Newt Gingrich has been warning the nation of the danger of an electromagnetic pulse (EMP)—a burst of radiation created by a high-altitude nuclear explosion. This pulse would take down electrical systems over hundreds or thousands of miles, the argument goes, knocking the U.S. back to the 19th Century. “In theory, a relatively small device over Omaha would knock out about half the electricity generated in the United States,” he was quoted as saying by the New York Times. In Gingrich’s view, the threat of an EMP attack justifies actions such as pre-emptive strikes on the missile instillations of nations such as Iran and North Korea.

The threat of an EMP attack is real—assuming, of course, that a nation or organization develops not only nuclear weapons but intercontinental ballistic missiles and the will to deploy them. Yet the primary target of an EMP wouldn’t be ground-based power systems. It would be satellites.

In the June 2004 issue of Scientific American, the national security journalist Daniel G. Dupont wrote “Nuclear Explosions in Orbit” [subscription required], a story that details the sequence of events that would follow a nuclear detonation just above the atmosphere.

The initial blast of high-energy gamma rays would strike air molecules and create a shower of high-energy electrons, he writes. These electrons, once they reached ground, would indeed disrupt sensitive electronic equipment. But only that equipment within direct line-of-sight of the blast—taking out a city, perhaps, not a continent.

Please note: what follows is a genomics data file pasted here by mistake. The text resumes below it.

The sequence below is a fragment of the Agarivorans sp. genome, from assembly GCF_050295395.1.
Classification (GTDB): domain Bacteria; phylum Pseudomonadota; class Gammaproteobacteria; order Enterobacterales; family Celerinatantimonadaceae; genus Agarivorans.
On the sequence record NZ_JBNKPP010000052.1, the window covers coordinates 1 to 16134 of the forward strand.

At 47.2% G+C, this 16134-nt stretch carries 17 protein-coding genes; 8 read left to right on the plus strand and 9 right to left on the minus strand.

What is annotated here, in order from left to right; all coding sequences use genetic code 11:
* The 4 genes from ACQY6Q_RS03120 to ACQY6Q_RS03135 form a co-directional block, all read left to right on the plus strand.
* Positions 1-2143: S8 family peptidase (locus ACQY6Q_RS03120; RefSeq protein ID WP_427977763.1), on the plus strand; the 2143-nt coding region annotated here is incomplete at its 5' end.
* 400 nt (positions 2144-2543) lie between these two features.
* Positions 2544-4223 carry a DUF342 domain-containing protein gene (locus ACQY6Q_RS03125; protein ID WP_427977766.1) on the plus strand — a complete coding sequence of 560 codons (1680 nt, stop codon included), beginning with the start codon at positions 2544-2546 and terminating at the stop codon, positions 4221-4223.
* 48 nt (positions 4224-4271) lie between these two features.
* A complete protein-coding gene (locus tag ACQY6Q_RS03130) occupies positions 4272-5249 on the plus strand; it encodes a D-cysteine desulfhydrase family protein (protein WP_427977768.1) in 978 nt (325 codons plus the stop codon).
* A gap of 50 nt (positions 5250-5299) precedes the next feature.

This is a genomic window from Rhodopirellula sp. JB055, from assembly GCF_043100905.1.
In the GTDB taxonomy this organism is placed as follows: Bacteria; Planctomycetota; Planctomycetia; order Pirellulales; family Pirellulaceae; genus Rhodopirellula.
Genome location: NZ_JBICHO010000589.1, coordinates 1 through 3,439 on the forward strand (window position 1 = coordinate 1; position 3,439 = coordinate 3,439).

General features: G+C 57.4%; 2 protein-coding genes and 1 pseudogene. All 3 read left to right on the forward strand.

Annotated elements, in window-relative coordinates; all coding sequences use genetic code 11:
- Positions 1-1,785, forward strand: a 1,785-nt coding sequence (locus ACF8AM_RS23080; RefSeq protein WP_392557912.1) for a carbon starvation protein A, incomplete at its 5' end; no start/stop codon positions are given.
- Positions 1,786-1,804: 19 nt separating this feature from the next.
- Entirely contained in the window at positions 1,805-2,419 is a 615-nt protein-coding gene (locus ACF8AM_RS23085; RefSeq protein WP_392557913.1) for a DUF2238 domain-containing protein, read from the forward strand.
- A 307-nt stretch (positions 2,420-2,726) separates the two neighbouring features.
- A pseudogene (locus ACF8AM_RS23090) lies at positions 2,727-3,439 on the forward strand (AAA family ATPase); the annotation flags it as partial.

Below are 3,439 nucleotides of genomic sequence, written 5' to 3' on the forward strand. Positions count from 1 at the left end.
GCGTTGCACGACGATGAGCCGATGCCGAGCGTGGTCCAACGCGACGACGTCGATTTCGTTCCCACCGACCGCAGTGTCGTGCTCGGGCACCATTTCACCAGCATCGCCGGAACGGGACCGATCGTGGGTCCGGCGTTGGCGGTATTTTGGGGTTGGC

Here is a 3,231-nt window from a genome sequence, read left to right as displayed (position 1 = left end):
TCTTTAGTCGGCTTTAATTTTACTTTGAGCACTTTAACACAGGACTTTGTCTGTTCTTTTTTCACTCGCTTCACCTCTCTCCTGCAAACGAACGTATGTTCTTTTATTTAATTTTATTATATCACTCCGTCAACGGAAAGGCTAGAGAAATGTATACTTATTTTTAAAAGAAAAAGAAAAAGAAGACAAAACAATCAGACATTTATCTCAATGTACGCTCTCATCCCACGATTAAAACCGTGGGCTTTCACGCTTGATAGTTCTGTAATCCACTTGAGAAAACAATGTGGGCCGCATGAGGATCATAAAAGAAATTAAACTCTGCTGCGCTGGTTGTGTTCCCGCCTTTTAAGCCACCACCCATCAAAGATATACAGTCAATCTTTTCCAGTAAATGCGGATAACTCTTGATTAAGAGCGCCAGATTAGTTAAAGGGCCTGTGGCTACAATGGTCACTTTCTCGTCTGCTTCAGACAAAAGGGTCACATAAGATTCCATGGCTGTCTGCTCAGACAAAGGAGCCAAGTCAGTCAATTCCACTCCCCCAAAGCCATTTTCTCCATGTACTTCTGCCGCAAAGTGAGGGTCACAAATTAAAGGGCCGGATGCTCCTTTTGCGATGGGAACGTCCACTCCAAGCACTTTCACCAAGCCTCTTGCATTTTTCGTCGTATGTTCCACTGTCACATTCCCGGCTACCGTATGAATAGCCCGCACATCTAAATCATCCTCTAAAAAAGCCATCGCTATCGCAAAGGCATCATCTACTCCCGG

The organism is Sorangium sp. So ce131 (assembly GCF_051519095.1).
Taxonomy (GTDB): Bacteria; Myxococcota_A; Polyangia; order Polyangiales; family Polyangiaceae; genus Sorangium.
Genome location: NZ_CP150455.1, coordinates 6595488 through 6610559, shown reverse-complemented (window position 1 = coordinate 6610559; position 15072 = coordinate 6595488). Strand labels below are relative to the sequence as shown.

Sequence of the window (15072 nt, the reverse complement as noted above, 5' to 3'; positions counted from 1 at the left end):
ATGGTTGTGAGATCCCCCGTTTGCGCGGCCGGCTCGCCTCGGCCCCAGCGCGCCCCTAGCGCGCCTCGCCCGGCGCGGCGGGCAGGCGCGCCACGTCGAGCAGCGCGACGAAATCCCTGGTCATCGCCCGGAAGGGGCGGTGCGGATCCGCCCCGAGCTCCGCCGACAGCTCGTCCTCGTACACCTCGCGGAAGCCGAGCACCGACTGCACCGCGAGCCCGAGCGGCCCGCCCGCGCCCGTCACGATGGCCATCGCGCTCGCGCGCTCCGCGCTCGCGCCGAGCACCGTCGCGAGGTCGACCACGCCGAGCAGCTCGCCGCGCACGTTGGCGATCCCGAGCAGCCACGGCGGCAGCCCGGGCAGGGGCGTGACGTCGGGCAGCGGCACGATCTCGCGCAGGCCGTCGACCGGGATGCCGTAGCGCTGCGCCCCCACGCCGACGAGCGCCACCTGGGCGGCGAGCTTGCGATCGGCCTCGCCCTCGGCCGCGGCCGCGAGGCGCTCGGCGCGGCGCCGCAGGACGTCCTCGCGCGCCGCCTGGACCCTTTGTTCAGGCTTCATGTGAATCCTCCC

More fearsome would be the effects of radiation on orbiting satellites. After the initial nanoseconds-long blast of gamma rays, a nuclear bomb releases about 70 percent of its total energy in the form of x-rays. Dupont writes:

“Soft,” or low-energy, x-rays produced by a HANE would not penetrate deeply into any spacecraft they encountered. Instead they would generate extreme heat at the outer surfaces, which itself could harm the sophisticated electronics inside. Soft x-rays would also degrade solar cells, impairing a satellite’s ability to generate power, as well as damaging sensor or telescope apertures. When high-energy x-rays strike a satellite or other system components, however, they create strong internal electron fluxes that produce strong currents and high voltages that can fry sensitive electronic circuitry.

He quotes K. Dennis Papadopoulos, a plasma physicist at the University of Maryland who studies the effects of high-altitude nuclear explosions for the U.S. government, who concludes that “a 10-kiloton nuclear device set off at the right height would lead to the loss of 90 percent of all low-earth-orbit satellites within a month.” The exception would be U.S. military satellites, many of which have been hardened against exactly this kind of threat.